SACRAMENTO — The woman accused of stealing money from Democratic candidates across California did so for over a decade and made off with $7 million in that time, according to a court document released by the U.S. Attorney’s Office.
Kinde Durkee and her company, Durkee & Associates, specialized in providing accounting and campaign reporting services for political committees for state and federal offices, as well as local elections in Santa Monica.
She faces five counts of mail fraud, and is expected to be in court Friday.
The information item, released Tuesday, details allegations that Durkee moved large sums of money between campaign accounts for clients like Sen. Dianne Feinstein (D-California) and Assemblymember Jose Solorio (D-Santa Ana) in order to conceal the fact that she was siphoning funds for things like her mortgage on a condominium in Long Beach and her phone bills.
There are at least 50 victims of the scheme and, in total, Durkee is accused of taking over $7 million from her clients, including Santa Monica officials.
A separate legal action filed by First California Bank in September, which held the nearly 400 accounts under Durkee’s control, alleged that local officials, including City Council member Terry O’Day, Rent Control Board member Chris Braun and the Committee to Protect Community and Schools, lost thousands of dollars while under Durkee’s control.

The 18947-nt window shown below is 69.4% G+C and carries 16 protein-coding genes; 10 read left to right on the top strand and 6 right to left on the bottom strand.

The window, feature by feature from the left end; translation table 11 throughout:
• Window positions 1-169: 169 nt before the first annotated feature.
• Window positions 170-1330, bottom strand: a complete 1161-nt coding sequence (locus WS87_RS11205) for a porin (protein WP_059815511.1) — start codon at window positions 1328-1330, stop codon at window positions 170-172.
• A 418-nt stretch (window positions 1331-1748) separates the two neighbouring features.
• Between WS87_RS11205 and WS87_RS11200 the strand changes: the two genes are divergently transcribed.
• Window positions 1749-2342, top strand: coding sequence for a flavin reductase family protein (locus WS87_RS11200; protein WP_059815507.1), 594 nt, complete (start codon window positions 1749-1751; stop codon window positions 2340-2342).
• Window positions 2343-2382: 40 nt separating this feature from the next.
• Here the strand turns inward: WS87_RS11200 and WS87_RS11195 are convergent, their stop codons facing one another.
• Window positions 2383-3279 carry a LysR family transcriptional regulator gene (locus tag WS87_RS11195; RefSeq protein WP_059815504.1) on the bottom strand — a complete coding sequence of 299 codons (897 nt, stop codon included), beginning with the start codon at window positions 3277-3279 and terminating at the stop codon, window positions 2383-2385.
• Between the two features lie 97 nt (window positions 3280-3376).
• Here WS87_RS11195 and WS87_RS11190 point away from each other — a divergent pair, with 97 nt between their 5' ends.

The five charges of mail fraud against Durkee stem from allegedly falsified campaign finance disclosures that she mailed to the Federal Elections Commission between July 2010 and February 2011.
She was arrested by federal agents in September 2011 and released on $200,000 bail.
According to the document, Durkee took $200,000 between December 2006 and April 2008 from the campaign committee for Jerome Horton, who was running for the California State Board of Equalization.
In June 2010, when Durkee was aware that she was under investigation by the Fair Political Practices Commission, she repaid some of the money she took from Horton’s account by taking money from three other accounts.
Those included $25,000 from the committee Feinstein for Senate, $30,000 from the Committee to Re-Elect Loretta Sanchez and $15,000 from the Committee to Re-Elect Linda Sanchez.
Durkee reported none of the transfers in federal disclosure forms that she filed with the California Secretary of State.
Additionally, money from the various accounts was used to cover Durkee’s personal bills, payroll for her company and costs for an assisted living center in which her mother lived.
Durkee was originally arrested for allegedly removing $700,000 from the money market account of Solorio for Assembly 2010.
The assemblymember, who represents areas of Southern California including Santa Ana and Anaheim, released a statement Tuesday in response to a report by Politico News that Durkee is expected to plead guilty to the charges, asking federal officials to stick her with the most time possible in prison.
“In finalizing a long sentence term, I’m hoping the FBI and courts send a message to treasurers, accountants and book keepers around the country that defrauding their clients is a serious matter,” Solorio wrote.
He also accused First California Bank, which held many of the accounts controlled by Durkee, of complicity.
“Many red flags were raised, and the First California Bank did nothing in over 10 years to stop Durkee,” Solorio wrote.
When the scandal first came to light, First California Bank froze all accounts, preventing even the rightful owners from finding out immediately whether or not they had lost money.